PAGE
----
“I get more thinking time, too, so I can not only consider the big picture and how to take my business forward, but I also work on new collections, so I’m still pretty busy. I like having that time to design closer to when my new dresses will be available, whereas previously it might have been six or nine months in advance.
“I’ll probably carry on working until 22 December. When you run your own business you never totally switch off, but I’m really looking forward to having time off between Christmas and New Year, although Christmas Eve is my favourite day. I’m looking forward to seeing friends and family; I’ll be doing a fair bit of travelling over Christmas.”
Christy Waterfall is a freelance professional make-up artist covering Bath, Bristol, Wiltshire and the Cotswolds.
“As a Bath-based bridal make-up artist, Christmas is often slightly quieter, with fewer weddings than in summer, but party make-up bookings and providing make-up lessons keep me busy and doing what I love. Make-up lessons offer a great opportunity to learn new techniques and discover delightful new products to add to customer Christmas present wish lists.
“Because I’m less busy, Christmas gives me time to re-charge my batteries, catch up with friends and family and plan for next year. When things are quieter I like to get everything up to date, making sure that that new photographic content from weddings I’ve done is uploaded to my website, so potential new clients can see it. It’s also a time to plan any training I’d like to book for myself. I’m always eager to learn more; it’s so important to stay inspired, so I can offer the very best service to my clients.”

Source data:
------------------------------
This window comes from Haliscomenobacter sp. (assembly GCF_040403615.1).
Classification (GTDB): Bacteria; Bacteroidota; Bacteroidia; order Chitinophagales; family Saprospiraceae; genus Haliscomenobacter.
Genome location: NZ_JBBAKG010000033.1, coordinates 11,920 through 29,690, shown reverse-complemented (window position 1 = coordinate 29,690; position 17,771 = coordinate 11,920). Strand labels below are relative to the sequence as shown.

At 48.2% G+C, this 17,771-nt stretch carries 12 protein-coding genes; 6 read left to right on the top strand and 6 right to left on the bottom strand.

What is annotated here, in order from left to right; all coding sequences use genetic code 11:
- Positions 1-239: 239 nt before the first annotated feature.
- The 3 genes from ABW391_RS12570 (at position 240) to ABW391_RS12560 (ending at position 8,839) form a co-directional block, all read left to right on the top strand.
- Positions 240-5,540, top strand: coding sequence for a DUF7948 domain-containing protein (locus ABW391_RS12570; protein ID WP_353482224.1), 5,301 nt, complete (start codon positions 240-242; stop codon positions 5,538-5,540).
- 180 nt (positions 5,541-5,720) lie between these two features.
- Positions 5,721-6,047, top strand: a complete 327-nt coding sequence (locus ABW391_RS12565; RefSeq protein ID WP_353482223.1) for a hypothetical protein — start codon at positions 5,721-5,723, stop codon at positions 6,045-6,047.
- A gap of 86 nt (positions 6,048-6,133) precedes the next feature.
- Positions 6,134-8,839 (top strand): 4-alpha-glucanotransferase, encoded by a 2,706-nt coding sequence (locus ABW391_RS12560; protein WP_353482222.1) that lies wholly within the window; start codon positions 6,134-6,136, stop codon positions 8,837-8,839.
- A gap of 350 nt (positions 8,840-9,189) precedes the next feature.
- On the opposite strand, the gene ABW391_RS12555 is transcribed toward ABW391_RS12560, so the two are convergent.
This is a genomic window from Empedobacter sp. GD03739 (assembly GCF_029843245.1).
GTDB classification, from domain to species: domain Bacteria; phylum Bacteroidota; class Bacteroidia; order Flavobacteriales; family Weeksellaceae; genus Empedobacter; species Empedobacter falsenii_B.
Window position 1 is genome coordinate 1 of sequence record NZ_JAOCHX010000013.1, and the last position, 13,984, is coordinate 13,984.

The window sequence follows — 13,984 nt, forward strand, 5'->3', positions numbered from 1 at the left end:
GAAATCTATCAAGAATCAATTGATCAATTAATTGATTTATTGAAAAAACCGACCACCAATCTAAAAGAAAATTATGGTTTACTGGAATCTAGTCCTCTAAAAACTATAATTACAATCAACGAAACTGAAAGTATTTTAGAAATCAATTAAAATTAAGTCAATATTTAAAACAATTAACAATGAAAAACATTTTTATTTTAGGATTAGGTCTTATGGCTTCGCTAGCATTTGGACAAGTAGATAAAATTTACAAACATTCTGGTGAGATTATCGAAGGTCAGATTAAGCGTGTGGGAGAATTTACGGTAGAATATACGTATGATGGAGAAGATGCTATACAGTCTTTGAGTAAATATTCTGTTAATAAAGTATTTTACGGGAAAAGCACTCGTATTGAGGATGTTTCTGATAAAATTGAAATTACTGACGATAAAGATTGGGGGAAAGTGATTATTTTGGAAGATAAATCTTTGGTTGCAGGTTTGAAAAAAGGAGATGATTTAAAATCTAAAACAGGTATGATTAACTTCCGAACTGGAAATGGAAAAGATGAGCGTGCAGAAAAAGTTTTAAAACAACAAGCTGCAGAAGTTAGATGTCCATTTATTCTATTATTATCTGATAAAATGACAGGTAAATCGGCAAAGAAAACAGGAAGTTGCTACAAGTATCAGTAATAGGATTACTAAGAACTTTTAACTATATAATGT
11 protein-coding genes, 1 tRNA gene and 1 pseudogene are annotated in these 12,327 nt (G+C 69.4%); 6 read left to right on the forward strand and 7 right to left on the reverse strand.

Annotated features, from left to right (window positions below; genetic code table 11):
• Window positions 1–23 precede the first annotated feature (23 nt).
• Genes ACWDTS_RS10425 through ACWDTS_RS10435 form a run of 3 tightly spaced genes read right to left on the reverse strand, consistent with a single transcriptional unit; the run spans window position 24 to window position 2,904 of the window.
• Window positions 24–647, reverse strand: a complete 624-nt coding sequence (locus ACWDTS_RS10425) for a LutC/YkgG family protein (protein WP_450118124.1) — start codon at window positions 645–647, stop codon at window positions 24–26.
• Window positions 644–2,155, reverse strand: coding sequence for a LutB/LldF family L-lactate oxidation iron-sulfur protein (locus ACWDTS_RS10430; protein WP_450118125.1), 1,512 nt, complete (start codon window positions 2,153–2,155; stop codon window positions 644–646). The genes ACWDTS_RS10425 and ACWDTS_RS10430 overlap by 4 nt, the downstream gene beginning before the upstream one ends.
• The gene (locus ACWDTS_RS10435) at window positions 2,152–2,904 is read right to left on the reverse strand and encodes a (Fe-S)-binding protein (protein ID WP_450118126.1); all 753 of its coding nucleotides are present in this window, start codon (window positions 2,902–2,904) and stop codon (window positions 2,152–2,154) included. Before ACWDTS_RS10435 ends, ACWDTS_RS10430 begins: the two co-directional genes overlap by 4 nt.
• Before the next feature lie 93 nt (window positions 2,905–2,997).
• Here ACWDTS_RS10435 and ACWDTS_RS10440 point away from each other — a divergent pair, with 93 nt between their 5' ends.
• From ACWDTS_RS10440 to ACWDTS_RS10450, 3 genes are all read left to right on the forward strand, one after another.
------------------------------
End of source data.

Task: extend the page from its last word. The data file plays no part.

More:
Heather Cain is a volunteer for RSPCA Stourbridge and District Branch, which re-homes rescue cats, dogs and small animals in the Stourbridge area.
“Christmas is a funny time for rescue. It can be busy for us, because people who’ve been looking after stray cats suddenly begin to worry about them with the weather turning cold or because they’re going away for the holidays. But it can be slow as regards re-homing animals, because people are more focused on family, friends and celebrating Christmas.
“Some rescues don’t re-home Christmas at all. We do, but not to households where lots of people will be coming and going. Rescue cats need peace, quiet and time to settle. We don’t make any special preparations for Christmas time; we’re all volunteers who have to fit our rescue work around our full-time jobs and families anyway, so it’s really just business as usual for us.
“Our main challenge is having enough space to bring cats into our care. Good foster homes are hard to find and so with limited space, it’s always a juggling act, but we put ill, injured or stray cats above those whose current owners want or need to re-home their cat.
“Personally, what will I be looking forward to most this Christmas? It won’t be a good rest – there’s no such thing when you’re involved in rescue. And because I foster cats, I can’t go on holiday. But it’s nice to be able to spend time with family and not have to worry about going into work. Life seems a little easier over Christmas – apart from having to cook the Christmas lunch!”